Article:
Malaria kills more than 1,500 African children per day

Despite progress made with insecticide-treated bed nets, malaria continues to kill 660,000 people annually, most of whom are children in Africa, UNICEF said on Thursday.

In a statement issued for World Malaria Day, UNICEF said that there was much more work to do to battle the deadly disease.

"It is unacceptable that every day more than 1,500 children still die from this preventable and curable disease," Nicholas Alipui, UNICEF's director of programs, said. "We must distribute insecticide-treated nets to all who need them, and provide timely testing for children and appropriate medicine when they are infected."

In 2004, there were only 5.6 million insecticide-treated bed nets in sub-Saharan Africa, but the number grew to 145 million by 2010 thanks to improved financing, bulk buying and extended manufacturing capacity into Africa. UNICEF estimates that approximately 1.1 million lives have been saved from malaria since 2000.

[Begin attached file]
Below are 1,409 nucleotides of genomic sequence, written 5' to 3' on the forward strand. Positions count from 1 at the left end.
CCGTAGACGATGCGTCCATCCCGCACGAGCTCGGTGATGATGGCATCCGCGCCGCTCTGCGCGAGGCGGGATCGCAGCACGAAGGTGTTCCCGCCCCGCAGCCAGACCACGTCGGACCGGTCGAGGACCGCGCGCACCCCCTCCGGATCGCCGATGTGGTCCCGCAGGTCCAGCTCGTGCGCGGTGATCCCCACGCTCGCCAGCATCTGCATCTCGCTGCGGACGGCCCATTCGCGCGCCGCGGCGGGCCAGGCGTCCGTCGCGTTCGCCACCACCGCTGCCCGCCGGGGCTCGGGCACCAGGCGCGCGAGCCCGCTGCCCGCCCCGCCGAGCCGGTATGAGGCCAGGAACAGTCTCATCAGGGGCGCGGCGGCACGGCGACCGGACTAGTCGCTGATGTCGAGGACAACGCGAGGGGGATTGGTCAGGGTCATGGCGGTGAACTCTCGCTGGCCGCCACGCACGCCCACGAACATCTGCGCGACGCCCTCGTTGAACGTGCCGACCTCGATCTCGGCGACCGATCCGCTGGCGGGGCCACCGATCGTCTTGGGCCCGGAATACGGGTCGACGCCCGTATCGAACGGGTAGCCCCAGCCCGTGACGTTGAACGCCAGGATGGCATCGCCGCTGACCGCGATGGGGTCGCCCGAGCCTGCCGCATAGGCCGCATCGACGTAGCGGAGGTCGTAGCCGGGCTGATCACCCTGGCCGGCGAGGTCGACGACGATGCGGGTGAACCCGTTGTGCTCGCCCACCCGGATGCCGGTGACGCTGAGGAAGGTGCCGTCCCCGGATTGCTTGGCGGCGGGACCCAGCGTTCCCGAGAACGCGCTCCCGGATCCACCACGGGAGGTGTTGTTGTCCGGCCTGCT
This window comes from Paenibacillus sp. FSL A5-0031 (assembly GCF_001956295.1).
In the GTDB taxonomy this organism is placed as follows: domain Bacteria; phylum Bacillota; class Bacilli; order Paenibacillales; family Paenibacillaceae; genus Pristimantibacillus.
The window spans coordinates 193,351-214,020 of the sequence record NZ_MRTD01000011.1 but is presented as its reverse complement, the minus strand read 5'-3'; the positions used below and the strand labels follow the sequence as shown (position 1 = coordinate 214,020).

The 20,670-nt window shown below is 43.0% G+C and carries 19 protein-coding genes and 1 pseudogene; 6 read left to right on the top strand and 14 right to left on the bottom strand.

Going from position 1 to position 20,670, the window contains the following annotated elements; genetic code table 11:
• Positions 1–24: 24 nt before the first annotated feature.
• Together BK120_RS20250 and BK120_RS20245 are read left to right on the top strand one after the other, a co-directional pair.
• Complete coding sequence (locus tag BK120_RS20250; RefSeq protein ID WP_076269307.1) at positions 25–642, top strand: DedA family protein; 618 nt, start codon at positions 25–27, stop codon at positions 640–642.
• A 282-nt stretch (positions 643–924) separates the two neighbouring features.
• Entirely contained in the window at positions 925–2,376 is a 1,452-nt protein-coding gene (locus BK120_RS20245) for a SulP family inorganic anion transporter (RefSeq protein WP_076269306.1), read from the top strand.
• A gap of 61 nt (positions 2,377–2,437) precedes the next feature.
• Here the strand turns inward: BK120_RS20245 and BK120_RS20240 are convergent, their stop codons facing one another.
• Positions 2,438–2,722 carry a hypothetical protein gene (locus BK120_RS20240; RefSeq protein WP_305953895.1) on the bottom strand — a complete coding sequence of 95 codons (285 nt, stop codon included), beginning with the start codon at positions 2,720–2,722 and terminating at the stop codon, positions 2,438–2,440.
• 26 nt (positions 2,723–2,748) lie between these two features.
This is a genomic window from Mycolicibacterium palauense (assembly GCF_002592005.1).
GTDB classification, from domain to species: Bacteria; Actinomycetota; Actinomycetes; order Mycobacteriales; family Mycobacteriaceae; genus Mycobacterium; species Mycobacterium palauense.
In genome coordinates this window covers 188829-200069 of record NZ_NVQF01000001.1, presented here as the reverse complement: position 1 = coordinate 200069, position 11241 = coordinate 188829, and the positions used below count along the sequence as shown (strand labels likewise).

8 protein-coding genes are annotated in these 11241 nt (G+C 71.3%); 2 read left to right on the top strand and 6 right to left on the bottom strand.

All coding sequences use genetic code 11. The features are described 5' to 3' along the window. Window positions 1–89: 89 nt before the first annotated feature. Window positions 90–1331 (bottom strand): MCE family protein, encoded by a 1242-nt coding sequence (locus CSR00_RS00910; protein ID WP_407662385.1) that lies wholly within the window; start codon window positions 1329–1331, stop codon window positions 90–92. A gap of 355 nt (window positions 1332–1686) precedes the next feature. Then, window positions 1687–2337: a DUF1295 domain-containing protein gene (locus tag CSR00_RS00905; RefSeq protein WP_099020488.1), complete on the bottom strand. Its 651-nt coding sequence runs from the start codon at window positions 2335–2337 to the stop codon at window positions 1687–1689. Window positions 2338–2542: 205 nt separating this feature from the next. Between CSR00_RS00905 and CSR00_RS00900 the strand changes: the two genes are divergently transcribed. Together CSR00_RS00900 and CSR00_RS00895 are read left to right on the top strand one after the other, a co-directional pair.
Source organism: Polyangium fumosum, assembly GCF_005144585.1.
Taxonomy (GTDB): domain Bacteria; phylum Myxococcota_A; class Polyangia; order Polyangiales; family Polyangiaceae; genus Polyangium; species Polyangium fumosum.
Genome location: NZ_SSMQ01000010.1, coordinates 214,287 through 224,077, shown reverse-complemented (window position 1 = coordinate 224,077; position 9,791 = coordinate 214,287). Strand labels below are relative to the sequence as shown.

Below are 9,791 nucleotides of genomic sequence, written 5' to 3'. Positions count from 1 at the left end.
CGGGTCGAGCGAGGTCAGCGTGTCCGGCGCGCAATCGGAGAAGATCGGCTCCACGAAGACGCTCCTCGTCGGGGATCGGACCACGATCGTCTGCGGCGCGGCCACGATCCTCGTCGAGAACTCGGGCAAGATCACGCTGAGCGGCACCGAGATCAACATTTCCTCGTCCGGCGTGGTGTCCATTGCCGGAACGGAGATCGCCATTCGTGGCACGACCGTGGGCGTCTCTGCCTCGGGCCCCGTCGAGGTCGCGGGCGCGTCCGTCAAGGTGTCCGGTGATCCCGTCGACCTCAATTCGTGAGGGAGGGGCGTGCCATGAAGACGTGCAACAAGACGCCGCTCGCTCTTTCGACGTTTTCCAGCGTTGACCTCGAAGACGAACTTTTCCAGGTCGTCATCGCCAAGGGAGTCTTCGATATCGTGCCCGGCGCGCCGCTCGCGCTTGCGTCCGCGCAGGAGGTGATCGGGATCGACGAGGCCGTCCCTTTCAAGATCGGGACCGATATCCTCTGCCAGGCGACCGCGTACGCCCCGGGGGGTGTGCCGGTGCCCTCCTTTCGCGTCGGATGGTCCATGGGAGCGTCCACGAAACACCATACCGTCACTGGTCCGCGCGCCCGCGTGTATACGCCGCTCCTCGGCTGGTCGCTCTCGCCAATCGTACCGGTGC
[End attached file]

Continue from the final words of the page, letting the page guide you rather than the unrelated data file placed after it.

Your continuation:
With its partners, UNICEF is requesting that African governments freely distribute the bed nets to achieve universal coverage of one net for every two people. If universal coverage is achieved, UNICEF estimates child mortality can be reduced by up to 20 percent.

"We have made considerable progress in this fight, but cannot take our eyes off the goal of reducing malaria cases and deaths to zero," Alipui said. "We must make sure that countries have the funding they need for malaria control and use it to protect their children and expectant mothers."

UNICEF estimates that there is a 40-fold return for each dollar spent controlling malaria in Africa.